United States District Court, D. New Jersey
Williams, Plaintiff Pro Se.
B. SIMANDLE Chief U.S. District Judge.
Plaintiff Ricky Williams seeks to bring a civil rights
complaint pursuant to 42 U.S.C. § 1983 against the
Camden County Correctional Facility (“CCCF”) and
Warden David Owens in his official capacity. Complaint,
Docket Entry 1.
Section 1915(e)(2) requires a court to review complaints
prior to service in cases in which a plaintiff is proceeding
in forma pauperis. The Court must sua
sponte dismiss any claim that is frivolous, is
malicious, fails to state a claim upon which relief may be
granted, or seeks monetary relief from a defendant who is
immune from such relief. This action is subject to sua
sponte screening for dismissal under 28 U.S.C. §
1915(e)(2)(B) because Plaintiff is proceeding in forma
the reasons set forth below, the Court will dismiss the
complaint without prejudice for failure to state a claim. 28
U.S.C. § 1915(e)(2)(b)(ii).
survive sua sponte screening for failure to state a
claim, the complaint must allege “sufficient factual
matter” to show that the claim is facially plausible.
Fowler v. UPMS Shadyside, 578 F.3d 203, 210 (3d Cir.
2009) (citation omitted). “A claim has facial
plausibility when the plaintiff pleads factual content that
allows the court to draw the reasonable inference that the
defendant is liable for the misconduct alleged.”
Fair Wind Sailing, Inc. v. Dempster, 764 F.3d 303,
308 n.3 (3d Cir. 2014). “[A] pleading that offers
‘labels or conclusions' or ‘a formulaic
recitation of the elements of a cause of action will not
do.'” Ashcroft v. Iqbal, 556 U.S. 662, 678
(2009) (quoting Bell Atlantic Corp. v. Twombly, 550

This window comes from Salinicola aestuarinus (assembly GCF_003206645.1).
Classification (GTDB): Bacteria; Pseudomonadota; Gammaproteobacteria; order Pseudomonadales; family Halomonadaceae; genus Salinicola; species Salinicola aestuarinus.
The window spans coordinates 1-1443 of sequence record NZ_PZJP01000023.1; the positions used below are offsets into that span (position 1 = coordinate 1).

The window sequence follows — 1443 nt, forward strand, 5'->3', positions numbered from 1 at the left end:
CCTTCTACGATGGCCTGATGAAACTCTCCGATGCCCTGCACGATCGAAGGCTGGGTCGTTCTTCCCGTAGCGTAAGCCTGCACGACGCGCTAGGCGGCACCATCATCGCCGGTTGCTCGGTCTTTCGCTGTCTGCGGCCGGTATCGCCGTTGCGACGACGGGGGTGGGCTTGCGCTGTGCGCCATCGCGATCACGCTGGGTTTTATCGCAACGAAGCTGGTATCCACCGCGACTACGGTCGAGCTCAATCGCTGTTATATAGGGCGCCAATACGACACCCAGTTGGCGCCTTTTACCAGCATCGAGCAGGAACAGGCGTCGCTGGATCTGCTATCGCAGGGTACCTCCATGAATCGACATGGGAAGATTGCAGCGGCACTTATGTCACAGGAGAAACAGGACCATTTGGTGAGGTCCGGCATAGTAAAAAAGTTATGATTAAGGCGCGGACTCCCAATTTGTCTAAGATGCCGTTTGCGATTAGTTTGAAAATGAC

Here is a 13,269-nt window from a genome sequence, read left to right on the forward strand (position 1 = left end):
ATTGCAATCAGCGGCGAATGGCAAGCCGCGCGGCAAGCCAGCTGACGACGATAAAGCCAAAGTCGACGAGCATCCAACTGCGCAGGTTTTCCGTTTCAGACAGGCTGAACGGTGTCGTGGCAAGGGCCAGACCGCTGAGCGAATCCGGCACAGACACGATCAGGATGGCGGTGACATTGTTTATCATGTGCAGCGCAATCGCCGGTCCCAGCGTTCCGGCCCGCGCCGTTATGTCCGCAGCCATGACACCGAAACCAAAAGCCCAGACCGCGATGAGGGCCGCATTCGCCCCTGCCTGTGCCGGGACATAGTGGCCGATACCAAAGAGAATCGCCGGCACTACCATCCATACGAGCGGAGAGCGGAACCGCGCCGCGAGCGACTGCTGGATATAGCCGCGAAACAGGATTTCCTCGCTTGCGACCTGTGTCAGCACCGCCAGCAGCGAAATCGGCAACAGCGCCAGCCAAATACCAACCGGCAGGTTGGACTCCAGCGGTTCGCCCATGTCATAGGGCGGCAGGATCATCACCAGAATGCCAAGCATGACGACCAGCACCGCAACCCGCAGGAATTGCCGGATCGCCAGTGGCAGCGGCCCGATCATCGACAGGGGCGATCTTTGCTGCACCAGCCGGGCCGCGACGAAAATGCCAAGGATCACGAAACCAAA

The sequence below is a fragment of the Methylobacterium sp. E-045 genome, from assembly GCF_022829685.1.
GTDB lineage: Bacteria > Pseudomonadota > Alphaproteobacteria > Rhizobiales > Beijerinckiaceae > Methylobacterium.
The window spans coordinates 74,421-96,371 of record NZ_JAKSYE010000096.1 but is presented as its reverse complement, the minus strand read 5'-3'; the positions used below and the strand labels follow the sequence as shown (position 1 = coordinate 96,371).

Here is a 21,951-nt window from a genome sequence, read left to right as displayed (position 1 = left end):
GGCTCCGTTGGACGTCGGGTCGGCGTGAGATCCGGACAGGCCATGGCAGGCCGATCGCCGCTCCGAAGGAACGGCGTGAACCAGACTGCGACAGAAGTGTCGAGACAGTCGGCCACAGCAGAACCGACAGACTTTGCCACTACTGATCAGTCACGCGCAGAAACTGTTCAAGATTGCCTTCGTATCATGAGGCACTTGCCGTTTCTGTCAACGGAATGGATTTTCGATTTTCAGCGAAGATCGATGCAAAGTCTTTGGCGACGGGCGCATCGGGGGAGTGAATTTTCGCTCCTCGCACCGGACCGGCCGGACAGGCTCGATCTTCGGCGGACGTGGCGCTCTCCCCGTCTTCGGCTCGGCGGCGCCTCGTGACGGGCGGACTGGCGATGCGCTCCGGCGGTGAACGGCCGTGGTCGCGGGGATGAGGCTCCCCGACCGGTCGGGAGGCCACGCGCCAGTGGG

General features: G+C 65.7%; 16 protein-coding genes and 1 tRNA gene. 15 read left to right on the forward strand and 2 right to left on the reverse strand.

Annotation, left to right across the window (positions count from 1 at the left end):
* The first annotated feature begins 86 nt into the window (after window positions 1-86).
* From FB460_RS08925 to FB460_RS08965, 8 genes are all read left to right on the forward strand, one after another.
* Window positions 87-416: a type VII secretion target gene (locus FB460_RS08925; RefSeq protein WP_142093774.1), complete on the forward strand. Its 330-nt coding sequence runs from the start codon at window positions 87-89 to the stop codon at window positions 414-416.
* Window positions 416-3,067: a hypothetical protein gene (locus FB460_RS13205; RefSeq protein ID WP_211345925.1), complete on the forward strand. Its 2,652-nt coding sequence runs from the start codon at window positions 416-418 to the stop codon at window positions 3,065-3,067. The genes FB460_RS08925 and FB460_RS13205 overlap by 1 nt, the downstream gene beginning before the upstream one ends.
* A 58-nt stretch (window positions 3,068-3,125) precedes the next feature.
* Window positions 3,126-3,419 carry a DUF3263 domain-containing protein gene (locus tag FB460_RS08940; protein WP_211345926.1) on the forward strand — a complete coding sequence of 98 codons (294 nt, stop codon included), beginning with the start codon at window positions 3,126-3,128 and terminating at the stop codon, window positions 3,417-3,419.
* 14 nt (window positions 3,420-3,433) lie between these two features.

U.S. 544, 555 (2007)).
Plaintiff brings this action pursuant to 42 U.S.C. §
for alleged violations of Plaintiff's constitutional
rights. In order to set forth a prima facie case
under § 1983, a plaintiff must show: “(1) a person
deprived him of a federal right; and (2) the person who
deprived him of that right acted under color of state or
territorial law.” Groman v. Twp. of Manalapan,
47 F.3d 628, 633 (3d Cir. 1995) (citing Gomez v.
Toledo, 446 U.S. 635, 640 (1980)).
Generally, for purposes of actions under § 1983,
“[t]he term ‘persons' includes local and
state officers acting under color of state law.”
Carver v. Foerster, 102 F.3d 96, 99 (3d Cir. 1996)
(citing Hafer v. Melo, 502 U.S. 21
(1991)). To say that a person was “acting
under color of state law” means that the defendant in a
§ 1983 action “exercised power [that the
defendant] possessed by virtue of state law and made possible
only because the wrongdoer [was] clothed with the authority
of state law.” West v. Atkins, 487 U.S. 42, 49
(1988) (citation omitted). Generally, then, “a public
employee acts under color of state law while acting in his
official capacity or while exercising his responsibilities
pursuant to state law.” Id. at 50.
Because Plaintiff has not sufficiently alleged a deprivation
of his federal rights, the complaint does not set forth a
prima facie case under § 1983. Plaintiff
alleges he experienced unconstitutional conditions of
confinement while detained at the CCCF in 2008, 2013, and
2014. Complaint § III. The fact section of the complaint
states: “While being held in the correctional facility
I was forced to sleep on the floor in a (2) man cell which
was over crowed [sic] with (3) other detainees.”